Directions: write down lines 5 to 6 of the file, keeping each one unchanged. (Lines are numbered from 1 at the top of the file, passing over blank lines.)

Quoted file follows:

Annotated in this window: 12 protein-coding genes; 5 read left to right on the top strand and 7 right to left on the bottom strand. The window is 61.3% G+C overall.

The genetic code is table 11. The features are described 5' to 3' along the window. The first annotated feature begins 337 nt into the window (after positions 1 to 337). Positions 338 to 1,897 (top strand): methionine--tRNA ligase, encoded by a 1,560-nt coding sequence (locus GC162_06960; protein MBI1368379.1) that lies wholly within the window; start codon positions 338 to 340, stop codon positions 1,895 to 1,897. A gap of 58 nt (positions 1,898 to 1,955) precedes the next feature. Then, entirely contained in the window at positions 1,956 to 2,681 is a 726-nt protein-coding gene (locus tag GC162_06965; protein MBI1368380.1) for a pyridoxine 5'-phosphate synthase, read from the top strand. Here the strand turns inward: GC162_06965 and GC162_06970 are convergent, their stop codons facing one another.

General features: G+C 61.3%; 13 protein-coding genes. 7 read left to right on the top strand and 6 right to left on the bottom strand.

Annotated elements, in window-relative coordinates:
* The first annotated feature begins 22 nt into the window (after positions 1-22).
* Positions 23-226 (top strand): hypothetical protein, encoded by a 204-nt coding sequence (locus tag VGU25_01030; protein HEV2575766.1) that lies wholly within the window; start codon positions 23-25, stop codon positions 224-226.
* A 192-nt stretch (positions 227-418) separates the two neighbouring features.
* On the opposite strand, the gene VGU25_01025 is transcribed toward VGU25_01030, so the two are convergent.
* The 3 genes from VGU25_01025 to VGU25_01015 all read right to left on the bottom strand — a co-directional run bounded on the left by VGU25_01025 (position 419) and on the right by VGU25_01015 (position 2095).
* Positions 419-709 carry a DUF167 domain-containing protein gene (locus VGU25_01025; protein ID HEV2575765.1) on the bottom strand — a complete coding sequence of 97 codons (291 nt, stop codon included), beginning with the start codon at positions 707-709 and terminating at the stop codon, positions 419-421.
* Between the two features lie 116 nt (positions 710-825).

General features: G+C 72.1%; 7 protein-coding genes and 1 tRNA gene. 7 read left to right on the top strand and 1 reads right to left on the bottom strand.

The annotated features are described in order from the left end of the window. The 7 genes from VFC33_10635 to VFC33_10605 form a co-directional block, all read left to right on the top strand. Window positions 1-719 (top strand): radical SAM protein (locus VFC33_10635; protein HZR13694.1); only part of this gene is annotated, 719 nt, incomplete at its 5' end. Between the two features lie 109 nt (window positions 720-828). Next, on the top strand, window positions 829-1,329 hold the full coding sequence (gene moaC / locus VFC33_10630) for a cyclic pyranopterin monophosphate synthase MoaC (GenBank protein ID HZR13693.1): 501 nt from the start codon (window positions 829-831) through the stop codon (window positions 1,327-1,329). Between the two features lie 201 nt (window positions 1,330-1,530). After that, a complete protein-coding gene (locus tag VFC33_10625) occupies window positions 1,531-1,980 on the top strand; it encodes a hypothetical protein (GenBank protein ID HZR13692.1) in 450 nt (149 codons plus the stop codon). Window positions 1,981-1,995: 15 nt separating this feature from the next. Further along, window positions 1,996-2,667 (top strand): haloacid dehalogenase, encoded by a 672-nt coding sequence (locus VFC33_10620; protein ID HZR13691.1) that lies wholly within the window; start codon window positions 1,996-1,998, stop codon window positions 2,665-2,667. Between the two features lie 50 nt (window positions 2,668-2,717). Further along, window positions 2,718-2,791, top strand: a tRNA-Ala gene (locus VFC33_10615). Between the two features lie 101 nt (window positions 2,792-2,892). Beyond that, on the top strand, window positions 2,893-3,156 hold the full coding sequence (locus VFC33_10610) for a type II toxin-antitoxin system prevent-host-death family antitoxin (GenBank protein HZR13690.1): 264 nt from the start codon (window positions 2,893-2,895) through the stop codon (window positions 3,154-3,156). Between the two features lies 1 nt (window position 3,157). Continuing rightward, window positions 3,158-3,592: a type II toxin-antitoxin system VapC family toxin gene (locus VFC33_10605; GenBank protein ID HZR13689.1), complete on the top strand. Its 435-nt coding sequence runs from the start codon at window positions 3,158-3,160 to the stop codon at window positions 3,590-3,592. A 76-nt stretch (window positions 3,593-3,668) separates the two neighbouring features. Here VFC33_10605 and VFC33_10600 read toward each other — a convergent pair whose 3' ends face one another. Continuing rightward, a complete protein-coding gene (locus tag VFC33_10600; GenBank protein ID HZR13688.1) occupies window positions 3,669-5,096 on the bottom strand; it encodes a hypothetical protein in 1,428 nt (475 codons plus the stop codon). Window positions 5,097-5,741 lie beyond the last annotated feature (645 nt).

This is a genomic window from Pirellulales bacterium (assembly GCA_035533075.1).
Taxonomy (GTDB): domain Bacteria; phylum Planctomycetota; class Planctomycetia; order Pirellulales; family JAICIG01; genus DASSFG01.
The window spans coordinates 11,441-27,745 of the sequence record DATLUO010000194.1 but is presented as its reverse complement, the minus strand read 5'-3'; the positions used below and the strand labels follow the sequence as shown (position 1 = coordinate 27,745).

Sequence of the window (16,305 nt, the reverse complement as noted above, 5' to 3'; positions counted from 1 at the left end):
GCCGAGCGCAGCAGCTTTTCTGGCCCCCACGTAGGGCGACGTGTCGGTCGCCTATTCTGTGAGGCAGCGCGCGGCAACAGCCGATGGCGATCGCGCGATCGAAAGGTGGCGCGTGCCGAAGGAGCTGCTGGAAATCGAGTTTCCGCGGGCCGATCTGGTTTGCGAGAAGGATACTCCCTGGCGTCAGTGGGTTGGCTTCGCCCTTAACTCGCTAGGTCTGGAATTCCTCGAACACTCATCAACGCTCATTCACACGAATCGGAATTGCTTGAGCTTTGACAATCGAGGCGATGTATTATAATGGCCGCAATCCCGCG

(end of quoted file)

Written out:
* The first annotated feature begins 22 nt into the window (after positions 1-22).
* Positions 23-226 (top strand): hypothetical protein, encoded by a 204-nt coding sequence (locus tag VGU25_01030; protein HEV2575766.1) that lies wholly within the window; start codon positions 23-25, stop codon positions 224-226.